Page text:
Shakespeare & CO IIThe Blog
Simply and shortly, Leaving the Circus is a blog about finding one’s way back home after having been caged in a circus.  The concept is drawn from Langston Hughes’ poem, Lament for Dark Peoples.

This blog will feature various writings on whatever strikes my fancy. Typically, however, the writings will be philosophical in nature – ranging over subjects as diverse as theology, poetry, politics, music, fine art, cultural phenomena, media, and philosophy.

*If I’m honest with myself, I’m just too damn lazy to be a serious writer, so I’ve resigned myself to cluttering the blogosphere with half-assed attempts at essays.*

The Author
I graduate university with a B.A. in philosophy and seminary with an M.A. in religion. My next academic move will (hopefully) earn me a PhD in philosophy (focusing on the mid to late 20th century French “continentals” – mainly Levinas).

My life slogan is: “Yeah, well…” (For this, see the film Cool Hand Luke)

I’m a member of The Democratic Socialists of America.

Personal Interests & “Likes”
Philosophy (Esp. 20th Century French Philosophy, Emmanuel Levinas, Critical Theory, Political Theory, Marxism)
All things Art (Literature, Theatre, Music, Fine Art, Photography, Etc…)
Good Conversation … but who doesn’t
Friends and Family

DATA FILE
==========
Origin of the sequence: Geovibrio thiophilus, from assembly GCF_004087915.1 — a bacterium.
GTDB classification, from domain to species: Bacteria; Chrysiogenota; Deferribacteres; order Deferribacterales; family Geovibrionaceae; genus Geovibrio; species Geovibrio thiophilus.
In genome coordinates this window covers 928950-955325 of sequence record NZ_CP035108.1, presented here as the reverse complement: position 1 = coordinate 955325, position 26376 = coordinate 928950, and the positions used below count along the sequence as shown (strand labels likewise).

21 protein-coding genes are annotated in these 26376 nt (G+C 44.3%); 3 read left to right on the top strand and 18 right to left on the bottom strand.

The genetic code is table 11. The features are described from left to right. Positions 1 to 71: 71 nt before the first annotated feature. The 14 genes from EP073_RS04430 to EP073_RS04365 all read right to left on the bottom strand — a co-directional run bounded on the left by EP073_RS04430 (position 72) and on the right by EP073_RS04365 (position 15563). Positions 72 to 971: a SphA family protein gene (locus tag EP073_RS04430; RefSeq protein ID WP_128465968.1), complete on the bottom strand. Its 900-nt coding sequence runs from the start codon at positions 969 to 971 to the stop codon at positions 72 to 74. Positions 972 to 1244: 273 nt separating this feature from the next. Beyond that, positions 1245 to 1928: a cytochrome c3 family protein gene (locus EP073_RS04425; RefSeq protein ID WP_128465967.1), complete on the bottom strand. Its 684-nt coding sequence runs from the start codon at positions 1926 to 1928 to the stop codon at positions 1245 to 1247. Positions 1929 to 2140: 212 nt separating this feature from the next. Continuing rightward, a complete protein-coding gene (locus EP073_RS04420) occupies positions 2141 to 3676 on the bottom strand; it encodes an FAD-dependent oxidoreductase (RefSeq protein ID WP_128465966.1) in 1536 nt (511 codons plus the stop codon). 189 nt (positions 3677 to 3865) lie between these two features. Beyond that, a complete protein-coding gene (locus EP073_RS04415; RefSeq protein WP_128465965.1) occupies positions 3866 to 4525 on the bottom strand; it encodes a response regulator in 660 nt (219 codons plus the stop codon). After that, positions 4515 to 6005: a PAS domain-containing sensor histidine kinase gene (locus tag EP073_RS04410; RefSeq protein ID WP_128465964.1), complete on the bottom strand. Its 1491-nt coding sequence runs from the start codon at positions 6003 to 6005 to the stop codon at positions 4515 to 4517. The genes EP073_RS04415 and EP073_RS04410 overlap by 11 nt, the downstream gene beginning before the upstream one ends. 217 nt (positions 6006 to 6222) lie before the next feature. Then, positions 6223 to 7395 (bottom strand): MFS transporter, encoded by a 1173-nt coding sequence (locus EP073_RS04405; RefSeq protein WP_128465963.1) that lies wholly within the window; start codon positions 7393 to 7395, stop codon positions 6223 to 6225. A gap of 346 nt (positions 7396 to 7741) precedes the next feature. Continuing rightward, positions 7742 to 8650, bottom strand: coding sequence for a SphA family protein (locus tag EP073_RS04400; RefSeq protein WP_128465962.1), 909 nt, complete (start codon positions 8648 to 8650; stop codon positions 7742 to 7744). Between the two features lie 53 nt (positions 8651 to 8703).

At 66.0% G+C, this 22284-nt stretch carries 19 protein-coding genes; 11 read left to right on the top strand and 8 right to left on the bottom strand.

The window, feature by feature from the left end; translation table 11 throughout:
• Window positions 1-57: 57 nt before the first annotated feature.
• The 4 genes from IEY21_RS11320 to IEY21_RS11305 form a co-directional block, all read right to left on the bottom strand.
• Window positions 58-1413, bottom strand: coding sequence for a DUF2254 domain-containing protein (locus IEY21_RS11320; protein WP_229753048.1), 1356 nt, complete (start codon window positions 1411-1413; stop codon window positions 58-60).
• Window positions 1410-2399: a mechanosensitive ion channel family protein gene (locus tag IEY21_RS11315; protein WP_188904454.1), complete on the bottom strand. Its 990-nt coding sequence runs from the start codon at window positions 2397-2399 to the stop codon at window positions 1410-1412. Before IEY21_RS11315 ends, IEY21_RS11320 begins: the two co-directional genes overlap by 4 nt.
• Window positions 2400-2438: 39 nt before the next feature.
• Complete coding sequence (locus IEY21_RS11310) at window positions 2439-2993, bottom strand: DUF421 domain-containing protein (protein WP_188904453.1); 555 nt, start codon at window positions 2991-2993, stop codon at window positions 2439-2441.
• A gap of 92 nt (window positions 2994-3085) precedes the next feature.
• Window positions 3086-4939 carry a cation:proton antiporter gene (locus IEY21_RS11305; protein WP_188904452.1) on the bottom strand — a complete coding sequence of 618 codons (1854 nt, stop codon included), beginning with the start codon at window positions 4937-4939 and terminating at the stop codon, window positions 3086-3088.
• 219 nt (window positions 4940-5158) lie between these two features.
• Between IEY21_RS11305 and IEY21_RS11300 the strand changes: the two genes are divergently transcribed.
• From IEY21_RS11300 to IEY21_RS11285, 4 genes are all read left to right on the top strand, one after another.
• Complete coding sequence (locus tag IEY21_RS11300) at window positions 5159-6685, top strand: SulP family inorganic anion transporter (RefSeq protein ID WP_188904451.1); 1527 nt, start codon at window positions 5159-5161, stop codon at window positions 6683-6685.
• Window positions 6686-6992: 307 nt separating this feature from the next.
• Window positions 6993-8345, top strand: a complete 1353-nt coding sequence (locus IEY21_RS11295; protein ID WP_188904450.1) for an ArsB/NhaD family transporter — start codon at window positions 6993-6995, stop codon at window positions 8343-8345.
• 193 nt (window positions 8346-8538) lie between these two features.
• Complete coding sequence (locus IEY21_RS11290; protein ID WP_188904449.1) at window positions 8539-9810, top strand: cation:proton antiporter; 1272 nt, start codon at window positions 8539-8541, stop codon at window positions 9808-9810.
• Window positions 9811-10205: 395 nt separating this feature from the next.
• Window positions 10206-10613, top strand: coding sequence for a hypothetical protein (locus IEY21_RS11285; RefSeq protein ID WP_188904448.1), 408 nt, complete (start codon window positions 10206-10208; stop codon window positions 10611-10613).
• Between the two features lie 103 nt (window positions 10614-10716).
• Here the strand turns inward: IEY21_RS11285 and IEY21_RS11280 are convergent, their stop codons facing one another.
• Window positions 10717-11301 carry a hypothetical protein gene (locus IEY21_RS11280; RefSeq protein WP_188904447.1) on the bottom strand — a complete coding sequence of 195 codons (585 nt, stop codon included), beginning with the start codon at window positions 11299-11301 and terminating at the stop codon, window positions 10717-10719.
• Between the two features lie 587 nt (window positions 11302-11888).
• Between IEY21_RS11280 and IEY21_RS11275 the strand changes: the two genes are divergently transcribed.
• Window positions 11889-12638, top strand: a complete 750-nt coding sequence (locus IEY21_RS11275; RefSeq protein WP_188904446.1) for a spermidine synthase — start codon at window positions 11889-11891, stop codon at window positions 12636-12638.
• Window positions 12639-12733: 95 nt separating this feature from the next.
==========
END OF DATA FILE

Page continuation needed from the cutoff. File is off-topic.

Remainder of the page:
Football (aka Soccer)
Independent Bookstores
French Language and Culture
Guatemalan Coffee
City Life and Culture

Major Thought Influences:
Emmanuel Levinas
Albert Camus
Jean-Luc Nancy
Soren Kierkegaard
Miles Davis
Malcolm X
Friedrich Nietzsche
James Baldwin
Axel Honneth
Karl Marx
Jean-Luc Marion
Jacques Derrida
Michel Foucault
Woody Allen

(Sadly, these are all men :( I do read lots of women though. See my “Web Writings” page. Unfortunately, I just haven’t found or (in my subconscious phallo-centric inclination) allowed myself to find many female writers that influence my thought as much as the men listed above. I will say, though, that I really like Judith Butler, Diane Perpich, Bettina Bergo, Gayatri Spivak, Chantal Mouffe, Nancy Fraser, Iris Young, and Simone de Beauvoir.)

P.S. Though I do try to proofread my posts, I don’t do so judiciously. I write enough academic papers that require diligent re-reading and writing. So here I try to be slightly more carefree. But if some of the grammar or wording is so off that it leaves you puzzled, leave a comment, and I’ll attend to the ambiguity or error. I don’t always catch the mistakes. You’d be doing me solid :)

P.P.S. This blog has changed names, platforms, and looks over the years. I’ve noticed that some of my older posts, as a result of this virtual evolution, don’t maintain their compositional intergrity; neither are they always consistent with the current composition. In other words, if you read older posts, you will see differing fonts within the same post, paragraphs jumbled together with no spacing, paragraphs too spaced apart, etc. Sorry for all of that. I fix it when I get the chance, but everything will not get smoothed out.

2 thoughts on “Me Voici

  1. What happens to a dream deferred?
    does it dry up
    like a raison in the sun,
    Or fester like a sore-
    and then run?
    Does it stink like rotten meat
    Or crust and sugar over,
    like a syrupy sweet?
    Maybe it just sags
    like a heavy load.
    Or does it explode?


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